Posted on June 14 2018
In this exciting time of music production that is accessible to anyone with a laptop, iPad/tablet (or even phone now) you may struggle to make your music stand out among the crowd. Not to say that you may be looking to make music that is totally left field and unique but you may simply just be looking for ways to improve your tracks. Maybe you’re even searching for your own sound still. Here’s 3 tips that we gathered to enhance your production and make music that stands out.
Texture and Feel
This is essentially a big piece of our formula to production here at Soul Surplus as we seek to create products that offer producers the chance to add texture and feel to their work. It goes without saying that sampling is a good way to go about achieving these often elusive goals. These pieces to the puzzle are hard to quantify and are quite subjective and abstract but one could start identifying them mainly by a few categories within music sampling: sampled music tracks/instruments, vocals/vocal samples, atonal sounds and background/white noise. So for instance the moment you sample a track, chopping it up and manipulating it, you just began to add a specific texture to it that is new and not easy to replicate because it’s harder for someone to flip the same exact sample as you as opposed to copying sounds like drum patterns and stock synths in your DAW. Vocal samples especially are key to exploring new sounds and textures that will push your production forward. It has been said in many cases that “the human voice is the greatest instrument.” You may not always have a vocalist at your disposal but having vocal samples laying around to plug in your tracks can bring life to your songs. Also with some sound manipulation you could even sample your own voice, leaving your fingerprint on your music even more. Atonal and background noises really are great additions to your production if used correctly. This idea of feeling and texture most certainly exists in sound that doesn’t necessarily have close musical key associations. In one of our podcast episodes Wes told listeners how he always has a folder full of outside noise to plug in the background of his tracks to give this organic feeling and grit that we speak of. He even talks about how he’ll cut the tail of a sound and use that echoing harmonic throughout a track to build this feeling of texture. This is something you may want to consider! Go for a walk in your neighborhood or downtown and just record what’s around you in your phone. Get back to your work studio and import the sound into your tracks manipulating and processing it as you please! Along with all of these sampling aspects to building texture and feeling there also is the other end of the spectrum and approach which really focuses on EQing, mixing, mastering and adding plugins on sounds to give them a different feel. We all know the different categories of sound effect manipulation that are presented here (reverb, distortion, low pass/hi pass filtering, panning and of course all forms of equalization). Check out some of our staff plugin picks here! Also check out another podcast episode of our team talking specifically about EQ and mixing. There are endless plugins and ways to approach this. Find what works for you and explore!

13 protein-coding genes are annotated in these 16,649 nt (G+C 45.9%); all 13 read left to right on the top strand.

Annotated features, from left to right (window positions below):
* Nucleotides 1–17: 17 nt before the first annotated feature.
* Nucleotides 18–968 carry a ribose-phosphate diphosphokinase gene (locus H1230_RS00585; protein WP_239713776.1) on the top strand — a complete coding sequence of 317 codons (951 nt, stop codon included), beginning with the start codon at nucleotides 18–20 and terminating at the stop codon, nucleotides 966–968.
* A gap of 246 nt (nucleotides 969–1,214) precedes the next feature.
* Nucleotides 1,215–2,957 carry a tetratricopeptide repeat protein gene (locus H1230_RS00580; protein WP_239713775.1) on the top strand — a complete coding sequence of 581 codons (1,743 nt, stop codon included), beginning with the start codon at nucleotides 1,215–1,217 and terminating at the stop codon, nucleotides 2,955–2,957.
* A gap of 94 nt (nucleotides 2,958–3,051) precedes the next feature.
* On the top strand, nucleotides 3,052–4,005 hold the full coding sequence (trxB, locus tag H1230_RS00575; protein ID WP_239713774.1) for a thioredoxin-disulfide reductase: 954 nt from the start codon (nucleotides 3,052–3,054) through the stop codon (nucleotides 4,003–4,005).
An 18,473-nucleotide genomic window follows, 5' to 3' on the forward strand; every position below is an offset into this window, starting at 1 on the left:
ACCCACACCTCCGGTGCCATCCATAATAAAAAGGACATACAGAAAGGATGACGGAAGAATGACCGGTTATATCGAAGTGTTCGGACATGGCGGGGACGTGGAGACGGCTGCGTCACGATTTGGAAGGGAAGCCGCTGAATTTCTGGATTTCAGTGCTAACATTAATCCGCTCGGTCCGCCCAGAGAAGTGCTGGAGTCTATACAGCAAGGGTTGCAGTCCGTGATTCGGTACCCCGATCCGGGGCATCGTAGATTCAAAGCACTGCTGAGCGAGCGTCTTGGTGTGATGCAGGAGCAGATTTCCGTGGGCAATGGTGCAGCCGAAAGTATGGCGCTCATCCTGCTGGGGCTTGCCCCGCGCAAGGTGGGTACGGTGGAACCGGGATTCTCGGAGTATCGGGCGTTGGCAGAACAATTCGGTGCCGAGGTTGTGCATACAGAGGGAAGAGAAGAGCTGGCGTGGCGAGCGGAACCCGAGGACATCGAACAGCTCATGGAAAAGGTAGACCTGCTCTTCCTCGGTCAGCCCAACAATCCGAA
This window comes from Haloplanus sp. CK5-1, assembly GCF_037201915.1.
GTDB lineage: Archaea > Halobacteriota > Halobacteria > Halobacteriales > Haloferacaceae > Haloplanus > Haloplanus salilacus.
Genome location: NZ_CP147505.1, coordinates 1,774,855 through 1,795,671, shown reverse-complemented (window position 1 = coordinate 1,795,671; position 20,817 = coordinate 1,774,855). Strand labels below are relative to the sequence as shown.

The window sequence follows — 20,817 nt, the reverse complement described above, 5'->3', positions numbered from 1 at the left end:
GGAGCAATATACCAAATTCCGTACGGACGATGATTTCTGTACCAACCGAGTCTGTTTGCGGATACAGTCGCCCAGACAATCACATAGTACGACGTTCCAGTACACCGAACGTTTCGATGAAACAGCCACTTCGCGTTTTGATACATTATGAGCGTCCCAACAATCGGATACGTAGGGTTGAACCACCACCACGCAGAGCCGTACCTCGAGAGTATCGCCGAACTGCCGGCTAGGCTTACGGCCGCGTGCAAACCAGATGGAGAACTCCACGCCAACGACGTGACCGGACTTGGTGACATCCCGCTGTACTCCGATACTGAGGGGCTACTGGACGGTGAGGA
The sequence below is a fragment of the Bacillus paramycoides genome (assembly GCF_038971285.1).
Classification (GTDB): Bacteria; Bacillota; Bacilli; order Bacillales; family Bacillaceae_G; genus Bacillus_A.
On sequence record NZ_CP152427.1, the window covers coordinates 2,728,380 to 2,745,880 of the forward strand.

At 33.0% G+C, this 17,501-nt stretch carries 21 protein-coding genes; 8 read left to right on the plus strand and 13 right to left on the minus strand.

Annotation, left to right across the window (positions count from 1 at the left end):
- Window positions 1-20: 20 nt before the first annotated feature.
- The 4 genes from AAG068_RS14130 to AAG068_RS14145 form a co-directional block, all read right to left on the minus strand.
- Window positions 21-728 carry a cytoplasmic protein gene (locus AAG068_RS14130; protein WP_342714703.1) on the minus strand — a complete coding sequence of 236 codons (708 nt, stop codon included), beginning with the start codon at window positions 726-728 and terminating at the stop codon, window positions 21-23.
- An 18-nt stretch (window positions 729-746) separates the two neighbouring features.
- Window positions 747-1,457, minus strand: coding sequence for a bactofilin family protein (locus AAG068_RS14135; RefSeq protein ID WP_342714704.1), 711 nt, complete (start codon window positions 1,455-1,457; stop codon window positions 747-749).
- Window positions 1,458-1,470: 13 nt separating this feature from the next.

This point pretty much is a continuation of the previous one, as mentioned before so many producers pull from the same libraries of sounds making a lot of their production sound similar. A quick way to counter this even if you are essentially using the same sound as someone else is to manipulate it on the back end. You’d be surprised how much of a difference tuning a snare, or any other sound, up or down can make in making your production stand apart from others. Many producers on our team take pride in never letting a drum or sound stand as is in a track without some form of custom manipulation. Challenge yourself to create this way for a while, never letting any aspect of your production not have ‘your’ custom touch on it. Whether you pitch a sound up or low pass filter it, the moment you do anything to a sound like this it becomes yours. And the more custom attributes within your production means that it will certainly standout.
Minimalism and the 4 Bar Loop
“Less is more” is the saying that never dies and always resurfaces in any talk about creating art. We all know that so many hit songs are simply just the same loop over and over again, “ear-worm type tracks with basic melodies and chord progressions. Now obviously it is extremely easy to fall prey to this formula and make boring music that definitely doesn’t stand out from the pack, but with intentional effort toward including the previous things I mentioned of texture, feel and custom sounds, you can now plug these pieces into this formula to not only make songs that are different, but also widely accessible. A big rule of thumb that you could use is that if you can create a 4 bar musical sequence that can be played over and over again without it getting boring, then you have the foundation to your track. In many cases you may be 80% toward completion of a track especially if minimalism is your aim. The benefits of minimalism stretch across the music making process from creation to post production. Having less pieces to focus on allows for greater attention to be given to the elements that are there—therefore maximizing the potential of each piece of your track. Ultimately minimalism is about space. Using space really allows your textures and custom sounds to breathe and speak!
Challenge yourself today and put some of these tips to use in your production! Also check out our newest sample pack that really is all about texture and feel!